Medical research

'Goldilocks' neurons promote REM sleep

Every night while sleeping, we cycle between two very different states of sleep. Upon falling asleep, we enter non-rapid eye movement (non-REM) sleep where our breathing is slow and regular and movement of our limbs or eyes ...

Health

How to head off a pain in the neck

(HealthDay)—Neck pain can sneak up on you over time. While it can be caused by an accident or injury, your everyday posture and body mechanics can also be to blame, from the way you carry a shoulder bag, cradle your phone ...

Neuroscience

Breakthrough in understanding how human eyes process 3-D motion

Scientists at the University of York have revealed that there are two separate 'pathways' for seeing 3-D motion in the human brain, which allow people to perform a wide range of tasks such as catching a ball or avoiding moving ...

Neuroscience

Bright lights outdoors may help treat lazy eye in children

The maturation of visual acuity in both amblyopia and myopia may be closely associated with the development of pathways signaling bright features in the brain, according to research published in the Journal of Neuroscience ...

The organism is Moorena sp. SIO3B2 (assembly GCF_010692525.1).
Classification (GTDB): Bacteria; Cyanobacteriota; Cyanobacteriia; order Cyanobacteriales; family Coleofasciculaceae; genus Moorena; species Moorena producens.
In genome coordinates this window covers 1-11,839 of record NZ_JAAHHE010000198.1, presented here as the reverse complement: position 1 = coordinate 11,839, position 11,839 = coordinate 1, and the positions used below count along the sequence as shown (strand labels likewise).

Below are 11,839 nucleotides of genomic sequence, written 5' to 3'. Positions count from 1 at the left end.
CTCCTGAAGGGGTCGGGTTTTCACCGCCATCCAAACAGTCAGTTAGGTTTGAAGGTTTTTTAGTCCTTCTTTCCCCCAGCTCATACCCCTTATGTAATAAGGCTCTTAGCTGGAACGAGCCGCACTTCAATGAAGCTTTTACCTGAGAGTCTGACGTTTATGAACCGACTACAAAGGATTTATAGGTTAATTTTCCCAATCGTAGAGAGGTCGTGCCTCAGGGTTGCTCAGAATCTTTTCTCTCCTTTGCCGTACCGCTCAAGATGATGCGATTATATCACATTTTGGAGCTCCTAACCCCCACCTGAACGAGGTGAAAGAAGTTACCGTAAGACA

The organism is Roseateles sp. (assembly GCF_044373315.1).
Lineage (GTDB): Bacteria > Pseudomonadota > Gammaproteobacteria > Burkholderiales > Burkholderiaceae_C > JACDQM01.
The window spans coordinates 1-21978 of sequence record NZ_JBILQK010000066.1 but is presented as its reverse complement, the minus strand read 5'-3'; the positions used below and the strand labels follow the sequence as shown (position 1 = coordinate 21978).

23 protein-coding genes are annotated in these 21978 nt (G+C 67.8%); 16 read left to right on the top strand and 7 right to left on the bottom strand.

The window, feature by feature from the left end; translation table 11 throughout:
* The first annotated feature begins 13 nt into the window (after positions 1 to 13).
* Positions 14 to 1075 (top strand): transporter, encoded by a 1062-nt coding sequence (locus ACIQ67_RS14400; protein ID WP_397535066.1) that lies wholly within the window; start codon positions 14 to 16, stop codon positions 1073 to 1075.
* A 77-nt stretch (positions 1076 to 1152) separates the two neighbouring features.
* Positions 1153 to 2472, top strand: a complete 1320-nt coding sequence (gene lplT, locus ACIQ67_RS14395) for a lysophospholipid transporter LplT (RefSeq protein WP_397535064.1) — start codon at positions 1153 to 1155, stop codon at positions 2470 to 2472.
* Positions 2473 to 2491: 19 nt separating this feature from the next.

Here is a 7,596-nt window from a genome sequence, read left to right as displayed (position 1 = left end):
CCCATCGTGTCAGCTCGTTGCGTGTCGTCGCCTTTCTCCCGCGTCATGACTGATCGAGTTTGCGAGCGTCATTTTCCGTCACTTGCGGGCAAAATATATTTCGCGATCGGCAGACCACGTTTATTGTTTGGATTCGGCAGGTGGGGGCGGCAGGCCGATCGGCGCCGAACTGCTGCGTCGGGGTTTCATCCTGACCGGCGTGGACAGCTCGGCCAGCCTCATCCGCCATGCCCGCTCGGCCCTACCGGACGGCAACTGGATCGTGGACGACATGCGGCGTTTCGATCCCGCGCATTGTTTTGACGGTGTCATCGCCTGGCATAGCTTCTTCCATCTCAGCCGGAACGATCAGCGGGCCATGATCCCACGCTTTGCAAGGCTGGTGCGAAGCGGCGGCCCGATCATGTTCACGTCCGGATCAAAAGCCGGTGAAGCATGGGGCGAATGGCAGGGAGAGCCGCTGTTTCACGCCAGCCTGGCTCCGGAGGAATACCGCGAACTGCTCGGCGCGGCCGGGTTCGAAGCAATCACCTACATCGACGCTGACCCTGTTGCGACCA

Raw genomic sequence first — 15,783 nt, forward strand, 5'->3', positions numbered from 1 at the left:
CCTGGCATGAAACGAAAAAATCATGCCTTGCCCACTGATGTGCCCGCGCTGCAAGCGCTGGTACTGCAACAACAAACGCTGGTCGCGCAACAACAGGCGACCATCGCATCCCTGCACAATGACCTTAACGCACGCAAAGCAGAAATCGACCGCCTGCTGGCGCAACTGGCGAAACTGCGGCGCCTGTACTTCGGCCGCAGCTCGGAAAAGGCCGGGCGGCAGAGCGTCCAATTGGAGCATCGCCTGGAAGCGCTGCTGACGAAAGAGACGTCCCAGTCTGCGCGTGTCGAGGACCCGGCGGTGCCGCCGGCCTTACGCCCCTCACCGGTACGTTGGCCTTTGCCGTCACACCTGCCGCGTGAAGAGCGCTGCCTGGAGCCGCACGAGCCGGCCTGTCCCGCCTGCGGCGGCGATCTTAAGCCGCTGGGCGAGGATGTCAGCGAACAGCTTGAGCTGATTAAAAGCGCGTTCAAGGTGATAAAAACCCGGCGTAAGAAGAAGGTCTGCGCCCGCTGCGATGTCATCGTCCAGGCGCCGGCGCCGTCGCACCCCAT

Medical research

Scientists use machine learning to improve gut disease diagnosis

A study published in the open access journal JAMA Open Network June 14 by scientists at the University of Virginia schools of Engineering and Medicine and the Data Science Institute says machine learning algorithms applied ...

Ophthalmology

Immune system can slow degenerative eye disease, mouse study shows

A new study shows that the complement system, part of the innate immune system, plays a protective role to slow retinal degeneration in a mouse model of retinitis pigmentosa, an inherited eye disease. This surprising discovery ...

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Eye

Eyes are organs that detect light, and send signals along the optic nerve to the visual and other areas of the brain[citation needed]. Complex optical systems with resolving power have come in ten fundamentally different forms, and 96% of animal species possess a complex optical system. Image-resolving eyes are present in cnidaria, molluscs, chordates, annelids and arthropods.

The simplest "eyes", such as those in unicellular organisms, do nothing but detect whether the surroundings are light or dark, which is sufficient for the entrainment of circadian rhythms. From more complex eyes, retinal photosensitive ganglion cells send signals along the retinohypothalamic tract to the suprachiasmatic nuclei to effect circadian adjustment.

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